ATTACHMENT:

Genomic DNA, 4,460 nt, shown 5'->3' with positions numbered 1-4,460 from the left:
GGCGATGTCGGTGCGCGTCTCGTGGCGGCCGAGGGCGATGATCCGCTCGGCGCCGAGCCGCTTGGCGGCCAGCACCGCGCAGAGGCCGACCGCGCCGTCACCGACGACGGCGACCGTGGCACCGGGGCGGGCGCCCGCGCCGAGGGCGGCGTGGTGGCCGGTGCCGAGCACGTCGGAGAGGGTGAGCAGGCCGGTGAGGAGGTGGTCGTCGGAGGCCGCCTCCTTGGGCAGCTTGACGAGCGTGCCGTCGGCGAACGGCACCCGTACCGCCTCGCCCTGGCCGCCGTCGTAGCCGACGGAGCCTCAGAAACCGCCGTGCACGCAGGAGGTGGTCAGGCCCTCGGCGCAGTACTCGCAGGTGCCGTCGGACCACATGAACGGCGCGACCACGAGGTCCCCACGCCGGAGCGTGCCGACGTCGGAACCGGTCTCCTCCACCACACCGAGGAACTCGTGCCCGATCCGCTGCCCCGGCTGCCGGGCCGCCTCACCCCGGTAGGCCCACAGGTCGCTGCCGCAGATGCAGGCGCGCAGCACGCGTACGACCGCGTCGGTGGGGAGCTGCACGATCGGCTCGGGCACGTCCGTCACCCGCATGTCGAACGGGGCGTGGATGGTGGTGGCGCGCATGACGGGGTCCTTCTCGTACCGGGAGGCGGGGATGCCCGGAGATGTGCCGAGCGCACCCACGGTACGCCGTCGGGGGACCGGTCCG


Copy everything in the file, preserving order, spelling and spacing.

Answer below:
Genomic DNA, 4,460 nt, shown 5'->3' with positions numbered 1-4,460 from the left:
GGCGATGTCGGTGCGCGTCTCGTGGCGGCCGAGGGCGATGATCCGCTCGGCGCCGAGCCGCTTGGCGGCCAGCACCGCGCAGAGGCCGACCGCGCCGTCACCGACGACGGCGACCGTGGCACCGGGGCGGGCGCCCGCGCCGAGGGCGGCGTGGTGGCCGGTGCCGAGCACGTCGGAGAGGGTGAGCAGGCCGGTGAGGAGGTGGTCGTCGGAGGCCGCCTCCTTGGGCAGCTTGACGAGCGTGCCGTCGGCGAACGGCACCCGTACCGCCTCGCCCTGGCCGCCGTCGTAGCCGACGGAGCCTCAGAAACCGCCGTGCACGCAGGAGGTGGTCAGGCCCTCGGCGCAGTACTCGCAGGTGCCGTCGGACCACATGAACGGCGCGACCACGAGGTCCCCACGCCGGAGCGTGCCGACGTCGGAACCGGTCTCCTCCACCACACCGAGGAACTCGTGCCCGATCCGCTGCCCCGGCTGCCGGGCCGCCTCACCCCGGTAGGCCCACAGGTCGCTGCCGCAGATGCAGGCGCGCAGCACGCGTACGACCGCGTCGGTGGGGAGCTGCACGATCGGCTCGGGCACGTCCGTCACCCGCATGTCGAACGGGGCGTGGATGGTGGTGGCGCGCATGACGGGGTCCTTCTCGTACCGGGAGGCGGGGATGCCCGGAGATGTGCCGAGCGCACCCACGGTACGCCGTCGGGGGACCGGTCCG